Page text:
Bill Murray.

He’s the human embodiment of a mental “Happy Place”, and there’s really no problem he can’t solve. So, with that in mind, how about we all set aside reality for a moment and let Bill take the pain away by imagining a top-shelf White House cabinet filled exclusively by his signature characters. Here are a few hypothetical appointments for your consideration…

Secretary of Defense:
Bill Murray from Stripes

His incompetence is balanced by charm, and dumb luck is inexplicably on his side. America could do worse.

Secretary of State:
Bill Murray from Lost In Translation

A seasoned globetrotter steeped in regional traditions who has the respect of the whole wide world. And he kills Costello in karaoke, which is very important.

Press Secretary:
Bill Murray from Ghostbusters

“Cats and dogs, living together. Mass hysteria.” Dude knows how to brief a room.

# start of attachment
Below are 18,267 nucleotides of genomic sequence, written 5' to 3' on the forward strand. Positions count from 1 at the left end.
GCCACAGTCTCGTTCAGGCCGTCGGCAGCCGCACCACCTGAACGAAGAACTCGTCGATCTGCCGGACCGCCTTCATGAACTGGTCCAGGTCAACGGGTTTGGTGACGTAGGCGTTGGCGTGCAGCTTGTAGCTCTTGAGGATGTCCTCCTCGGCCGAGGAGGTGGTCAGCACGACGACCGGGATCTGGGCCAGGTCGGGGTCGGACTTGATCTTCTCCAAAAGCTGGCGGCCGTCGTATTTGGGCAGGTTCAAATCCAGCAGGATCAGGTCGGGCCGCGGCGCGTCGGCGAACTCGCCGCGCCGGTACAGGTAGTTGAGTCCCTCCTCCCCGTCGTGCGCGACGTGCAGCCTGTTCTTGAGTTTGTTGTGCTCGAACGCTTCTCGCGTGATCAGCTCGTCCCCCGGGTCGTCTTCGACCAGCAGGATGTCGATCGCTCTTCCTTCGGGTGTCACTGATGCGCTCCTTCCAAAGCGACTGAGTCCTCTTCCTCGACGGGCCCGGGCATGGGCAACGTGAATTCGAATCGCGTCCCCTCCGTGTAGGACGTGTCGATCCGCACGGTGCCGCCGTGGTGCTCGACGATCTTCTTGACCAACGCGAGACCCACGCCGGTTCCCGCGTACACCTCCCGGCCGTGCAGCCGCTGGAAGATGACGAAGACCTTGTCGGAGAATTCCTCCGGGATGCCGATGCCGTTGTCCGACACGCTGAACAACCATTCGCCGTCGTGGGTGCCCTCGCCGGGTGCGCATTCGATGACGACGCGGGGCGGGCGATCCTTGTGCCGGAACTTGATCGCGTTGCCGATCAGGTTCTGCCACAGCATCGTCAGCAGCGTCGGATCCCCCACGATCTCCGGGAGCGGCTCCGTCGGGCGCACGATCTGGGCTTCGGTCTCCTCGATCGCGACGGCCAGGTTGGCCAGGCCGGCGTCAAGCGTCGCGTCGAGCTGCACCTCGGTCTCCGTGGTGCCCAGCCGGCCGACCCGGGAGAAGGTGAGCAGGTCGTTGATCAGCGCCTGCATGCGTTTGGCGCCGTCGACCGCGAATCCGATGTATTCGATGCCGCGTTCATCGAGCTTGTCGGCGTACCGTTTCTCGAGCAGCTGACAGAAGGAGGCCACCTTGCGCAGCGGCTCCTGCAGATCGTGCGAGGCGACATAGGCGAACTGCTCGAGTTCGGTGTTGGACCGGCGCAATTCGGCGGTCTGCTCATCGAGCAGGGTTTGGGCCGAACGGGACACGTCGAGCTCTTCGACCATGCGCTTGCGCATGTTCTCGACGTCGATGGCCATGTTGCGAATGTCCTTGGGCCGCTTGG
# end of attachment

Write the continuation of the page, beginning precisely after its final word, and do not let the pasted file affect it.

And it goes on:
Secretary of Health and Human Services:
Bill Murray from What About Bob.

A doctor-approved people person who knows that progress is measured in baby steps.

Secretary of Energy:
Bill Murray from Groundhog Day

Let’s be honest, this world is going to need a lot of do-overs.

Feeling better? Hold on to that bliss. And enjoy a healthy alternative to the inauguration brouhaha with multiple Murrays all Friday long in an IFC movie marathon including Kingpin, Zombieland, Ghostbusters, and Ghostbusters II.

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Home Run

Hank Azaria Gets Thrown A Curve Ball

Brockmire Premieres April 5 at 10P

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Photo Credit: Everett Collection